The pillar is one of the oldest remaining symbolic Portuguese monuments in Africa. Built in 1498 by Vasco Dagama, the great Portuguese explorer, the pillar was a sign of appreciation for the welcome he received from the Sultan of Malindi. Dagama was said to build this pillar everywhere he visited. The cross sign on the pillar was tested and found to be made of Lisbon limestone, proving that it is the original cross, placed at Malindi in 1498.
According to recorded history, it was in July 1497 that Vasco Da Gama, with a fleet of four vessels and Sao Gabriel, Sao Rafael, The Betrio and a 200 Ton Stor ship sailed from Lisbon, Portugal. He had three interpreters – 2 Arabs and one speaker of several languages. On April 7th, the expedition reached Mombasa and on the 13th anchored at Malindi where he established amicable relations with the Sheikh of Malindi, Ahmed Bin Majid. On 20th May, 1498 Da Gama returned to Calcutta India after 23 days at sea.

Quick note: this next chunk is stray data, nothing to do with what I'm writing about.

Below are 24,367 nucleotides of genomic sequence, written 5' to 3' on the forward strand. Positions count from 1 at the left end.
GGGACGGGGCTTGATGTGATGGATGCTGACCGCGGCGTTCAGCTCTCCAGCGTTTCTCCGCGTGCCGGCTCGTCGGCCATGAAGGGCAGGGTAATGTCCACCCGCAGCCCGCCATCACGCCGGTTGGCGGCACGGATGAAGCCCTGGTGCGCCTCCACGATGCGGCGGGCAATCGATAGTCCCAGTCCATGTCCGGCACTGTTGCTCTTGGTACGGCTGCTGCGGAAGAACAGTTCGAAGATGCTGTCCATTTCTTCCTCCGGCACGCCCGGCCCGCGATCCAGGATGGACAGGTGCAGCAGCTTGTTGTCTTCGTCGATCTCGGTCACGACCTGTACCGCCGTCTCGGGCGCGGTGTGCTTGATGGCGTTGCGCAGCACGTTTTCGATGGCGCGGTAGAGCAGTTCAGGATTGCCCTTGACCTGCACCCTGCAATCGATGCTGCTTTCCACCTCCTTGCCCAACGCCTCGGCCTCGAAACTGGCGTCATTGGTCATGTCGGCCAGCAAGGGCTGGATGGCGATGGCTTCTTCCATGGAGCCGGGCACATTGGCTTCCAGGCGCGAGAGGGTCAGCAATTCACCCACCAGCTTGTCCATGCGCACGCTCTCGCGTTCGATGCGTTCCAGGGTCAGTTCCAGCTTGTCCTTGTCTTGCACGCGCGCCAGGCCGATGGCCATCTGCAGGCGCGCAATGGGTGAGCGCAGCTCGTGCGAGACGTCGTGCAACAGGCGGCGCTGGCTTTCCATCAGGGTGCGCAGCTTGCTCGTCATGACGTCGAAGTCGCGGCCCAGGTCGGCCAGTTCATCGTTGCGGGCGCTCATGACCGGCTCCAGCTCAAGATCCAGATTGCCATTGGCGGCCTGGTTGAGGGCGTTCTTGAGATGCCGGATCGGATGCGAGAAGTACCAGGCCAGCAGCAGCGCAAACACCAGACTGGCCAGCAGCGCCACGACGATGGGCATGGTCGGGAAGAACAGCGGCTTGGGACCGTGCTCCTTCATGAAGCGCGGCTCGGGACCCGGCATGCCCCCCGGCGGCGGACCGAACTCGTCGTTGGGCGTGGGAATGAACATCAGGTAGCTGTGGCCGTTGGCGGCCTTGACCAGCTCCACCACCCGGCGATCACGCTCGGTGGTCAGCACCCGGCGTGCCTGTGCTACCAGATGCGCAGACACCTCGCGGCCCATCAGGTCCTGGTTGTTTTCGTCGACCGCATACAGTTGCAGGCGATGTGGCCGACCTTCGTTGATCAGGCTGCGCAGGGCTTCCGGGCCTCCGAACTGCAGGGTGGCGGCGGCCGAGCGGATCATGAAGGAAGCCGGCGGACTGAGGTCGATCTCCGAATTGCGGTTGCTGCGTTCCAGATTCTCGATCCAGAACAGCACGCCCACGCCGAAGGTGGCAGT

He returned to Malindi on the 14th January 1499. Many of his crew died of scurvy at sea. Da Gama decided to burn down Sao Rafael. As a mark of discovery, he created a Padro (Pillar) at the Sheikh’s house made of Libson limestone and bearing the Portugal coat of arms.
In view of the Odium, it was removed and re-erected. When Malindi became Portuguese Northern Headquarters in 1512, the Padro was not mentioned by the Portuguese travellers in mid-16th century. It may have fallen down and then re-erected again with its cone shaped support before the Portuguese moved to Fort Jesus Mombasa 1593.